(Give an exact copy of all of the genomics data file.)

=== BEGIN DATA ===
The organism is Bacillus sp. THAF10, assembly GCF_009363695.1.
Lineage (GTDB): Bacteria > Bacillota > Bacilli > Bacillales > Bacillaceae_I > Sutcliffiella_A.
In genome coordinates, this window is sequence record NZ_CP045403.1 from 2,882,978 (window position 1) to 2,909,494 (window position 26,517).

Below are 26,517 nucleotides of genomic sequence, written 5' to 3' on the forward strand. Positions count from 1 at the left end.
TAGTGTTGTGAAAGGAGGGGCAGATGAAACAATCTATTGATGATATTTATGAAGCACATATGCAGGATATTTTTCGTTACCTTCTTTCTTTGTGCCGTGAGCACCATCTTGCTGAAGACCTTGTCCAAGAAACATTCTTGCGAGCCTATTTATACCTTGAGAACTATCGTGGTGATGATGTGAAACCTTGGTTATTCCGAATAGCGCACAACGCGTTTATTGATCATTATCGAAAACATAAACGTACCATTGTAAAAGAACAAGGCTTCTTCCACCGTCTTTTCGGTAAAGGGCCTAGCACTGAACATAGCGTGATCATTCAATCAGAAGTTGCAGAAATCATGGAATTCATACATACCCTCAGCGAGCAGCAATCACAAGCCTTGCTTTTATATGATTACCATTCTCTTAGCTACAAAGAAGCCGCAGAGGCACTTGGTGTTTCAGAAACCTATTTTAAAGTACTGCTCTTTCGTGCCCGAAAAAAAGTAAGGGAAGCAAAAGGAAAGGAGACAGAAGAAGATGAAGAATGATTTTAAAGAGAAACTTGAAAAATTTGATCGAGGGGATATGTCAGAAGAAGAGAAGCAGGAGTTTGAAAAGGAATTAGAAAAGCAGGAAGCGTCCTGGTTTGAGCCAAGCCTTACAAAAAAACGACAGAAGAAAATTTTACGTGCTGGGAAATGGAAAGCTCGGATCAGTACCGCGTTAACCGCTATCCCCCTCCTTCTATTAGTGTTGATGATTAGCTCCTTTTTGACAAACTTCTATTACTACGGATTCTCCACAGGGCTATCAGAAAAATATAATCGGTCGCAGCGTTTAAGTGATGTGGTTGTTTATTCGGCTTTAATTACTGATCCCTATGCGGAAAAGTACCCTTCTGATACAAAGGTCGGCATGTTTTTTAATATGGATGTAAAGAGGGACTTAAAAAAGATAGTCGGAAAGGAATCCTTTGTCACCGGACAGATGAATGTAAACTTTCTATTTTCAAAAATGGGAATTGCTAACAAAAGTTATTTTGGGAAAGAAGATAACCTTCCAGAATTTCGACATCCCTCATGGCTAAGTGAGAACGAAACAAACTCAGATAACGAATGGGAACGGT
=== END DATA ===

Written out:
The organism is Bacillus sp. THAF10, assembly GCF_009363695.1.
Lineage (GTDB): Bacteria > Bacillota > Bacilli > Bacillales > Bacillaceae_I > Sutcliffiella_A.
In genome coordinates, this window is sequence record NZ_CP045403.1 from 2,882,978 (window position 1) to 2,909,494 (window position 26,517).

Below are 26,517 nucleotides of genomic sequence, written 5' to 3' on the forward strand. Positions count from 1 at the left end.
TAGTGTTGTGAAAGGAGGGGCAGATGAAACAATCTATTGATGATATTTATGAAGCACATATGCAGGATATTTTTCGTTACCTTCTTTCTTTGTGCCGTGAGCACCATCTTGCTGAAGACCTTGTCCAAGAAACATTCTTGCGAGCCTATTTATACCTTGAGAACTATCGTGGTGATGATGTGAAACCTTGGTTATTCCGAATAGCGCACAACGCGTTTATTGATCATTATCGAAAACATAAACGTACCATTGTAAAAGAACAAGGCTTCTTCCACCGTCTTTTCGGTAAAGGGCCTAGCACTGAACATAGCGTGATCATTCAATCAGAAGTTGCAGAAATCATGGAATTCATACATACCCTCAGCGAGCAGCAATCACAAGCCTTGCTTTTATATGATTACCATTCTCTTAGCTACAAAGAAGCCGCAGAGGCACTTGGTGTTTCAGAAACCTATTTTAAAGTACTGCTCTTTCGTGCCCGAAAAAAAGTAAGGGAAGCAAAAGGAAAGGAGACAGAAGAAGATGAAGAATGATTTTAAAGAGAAACTTGAAAAATTTGATCGAGGGGATATGTCAGAAGAAGAGAAGCAGGAGTTTGAAAAGGAATTAGAAAAGCAGGAAGCGTCCTGGTTTGAGCCAAGCCTTACAAAAAAACGACAGAAGAAAATTTTACGTGCTGGGAAATGGAAAGCTCGGATCAGTACCGCGTTAACCGCTATCCCCCTCCTTCTATTAGTGTTGATGATTAGCTCCTTTTTGACAAACTTCTATTACTACGGATTCTCCACAGGGCTATCAGAAAAATATAATCGGTCGCAGCGTTTAAGTGATGTGGTTGTTTATTCGGCTTTAATTACTGATCCCTATGCGGAAAAGTACCCTTCTGATACAAAGGTCGGCATGTTTTTTAATATGGATGTAAAGAGGGACTTAAAAAAGATAGTCGGAAAGGAATCCTTTGTCACCGGACAGATGAATGTAAACTTTCTATTTTCAAAAATGGGAATTGCTAACAAAAGTTATTTTGGGAAAGAAGATAACCTTCCAGAATTTCGACATCCCTCATGGCTAAGTGAGAACGAAACAAACTCAGATAACGAATGGGAACGGT